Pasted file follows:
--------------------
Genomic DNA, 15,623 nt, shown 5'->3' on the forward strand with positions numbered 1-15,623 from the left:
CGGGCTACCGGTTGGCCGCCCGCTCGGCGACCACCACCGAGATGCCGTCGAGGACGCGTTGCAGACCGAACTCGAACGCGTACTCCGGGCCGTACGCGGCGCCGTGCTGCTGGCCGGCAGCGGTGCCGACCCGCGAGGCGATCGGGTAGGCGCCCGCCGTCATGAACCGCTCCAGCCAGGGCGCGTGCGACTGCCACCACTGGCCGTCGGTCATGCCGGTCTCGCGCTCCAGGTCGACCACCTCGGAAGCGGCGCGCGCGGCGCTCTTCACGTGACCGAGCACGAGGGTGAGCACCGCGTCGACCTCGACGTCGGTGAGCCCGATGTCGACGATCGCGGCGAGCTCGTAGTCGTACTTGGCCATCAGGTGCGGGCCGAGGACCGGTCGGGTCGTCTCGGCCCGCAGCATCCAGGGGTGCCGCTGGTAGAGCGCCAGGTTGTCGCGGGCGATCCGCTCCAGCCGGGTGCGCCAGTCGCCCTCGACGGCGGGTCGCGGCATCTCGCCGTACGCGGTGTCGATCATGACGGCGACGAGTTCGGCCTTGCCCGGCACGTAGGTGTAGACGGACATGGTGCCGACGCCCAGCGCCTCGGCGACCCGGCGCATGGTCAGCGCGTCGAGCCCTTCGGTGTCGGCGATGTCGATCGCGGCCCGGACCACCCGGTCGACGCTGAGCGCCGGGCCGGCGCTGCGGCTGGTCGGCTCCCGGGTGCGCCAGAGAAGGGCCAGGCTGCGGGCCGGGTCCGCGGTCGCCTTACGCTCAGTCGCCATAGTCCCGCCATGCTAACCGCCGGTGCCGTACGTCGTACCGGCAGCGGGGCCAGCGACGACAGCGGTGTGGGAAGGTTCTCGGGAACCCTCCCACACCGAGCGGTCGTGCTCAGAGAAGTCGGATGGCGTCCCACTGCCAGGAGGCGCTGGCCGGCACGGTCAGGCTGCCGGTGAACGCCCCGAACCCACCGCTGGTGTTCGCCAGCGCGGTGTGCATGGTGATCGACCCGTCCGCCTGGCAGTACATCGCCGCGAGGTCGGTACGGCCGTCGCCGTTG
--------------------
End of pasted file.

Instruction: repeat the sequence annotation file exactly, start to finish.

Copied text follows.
Genomic DNA, 15,623 nt, shown 5'->3' on the forward strand with positions numbered 1-15,623 from the left:
CGGGCTACCGGTTGGCCGCCCGCTCGGCGACCACCACCGAGATGCCGTCGAGGACGCGTTGCAGACCGAACTCGAACGCGTACTCCGGGCCGTACGCGGCGCCGTGCTGCTGGCCGGCAGCGGTGCCGACCCGCGAGGCGATCGGGTAGGCGCCCGCCGTCATGAACCGCTCCAGCCAGGGCGCGTGCGACTGCCACCACTGGCCGTCGGTCATGCCGGTCTCGCGCTCCAGGTCGACCACCTCGGAAGCGGCGCGCGCGGCGCTCTTCACGTGACCGAGCACGAGGGTGAGCACCGCGTCGACCTCGACGTCGGTGAGCCCGATGTCGACGATCGCGGCGAGCTCGTAGTCGTACTTGGCCATCAGGTGCGGGCCGAGGACCGGTCGGGTCGTCTCGGCCCGCAGCATCCAGGGGTGCCGCTGGTAGAGCGCCAGGTTGTCGCGGGCGATCCGCTCCAGCCGGGTGCGCCAGTCGCCCTCGACGGCGGGTCGCGGCATCTCGCCGTACGCGGTGTCGATCATGACGGCGACGAGTTCGGCCTTGCCCGGCACGTAGGTGTAGACGGACATGGTGCCGACGCCCAGCGCCTCGGCGACCCGGCGCATGGTCAGCGCGTCGAGCCCTTCGGTGTCGGCGATGTCGATCGCGGCCCGGACCACCCGGTCGACGCTGAGCGCCGGGCCGGCGCTGCGGCTGGTCGGCTCCCGGGTGCGCCAGAGAAGGGCCAGGCTGCGGGCCGGGTCCGCGGTCGCCTTACGCTCAGTCGCCATAGTCCCGCCATGCTAACCGCCGGTGCCGTACGTCGTACCGGCAGCGGGGCCAGCGACGACAGCGGTGTGGGAAGGTTCTCGGGAACCCTCCCACACCGAGCGGTCGTGCTCAGAGAAGTCGGATGGCGTCCCACTGCCAGGAGGCGCTGGCCGGCACGGTCAGGCTGCCGGTGAACGCCCCGAACCCACCGCTGGTGTTCGCCAGCGCGGTGTGCATGGTGATCGACCCGTCCGCCTGGCAGTACATCGCCGCGAGGTCGGTACGGCCGTCGCCGTTG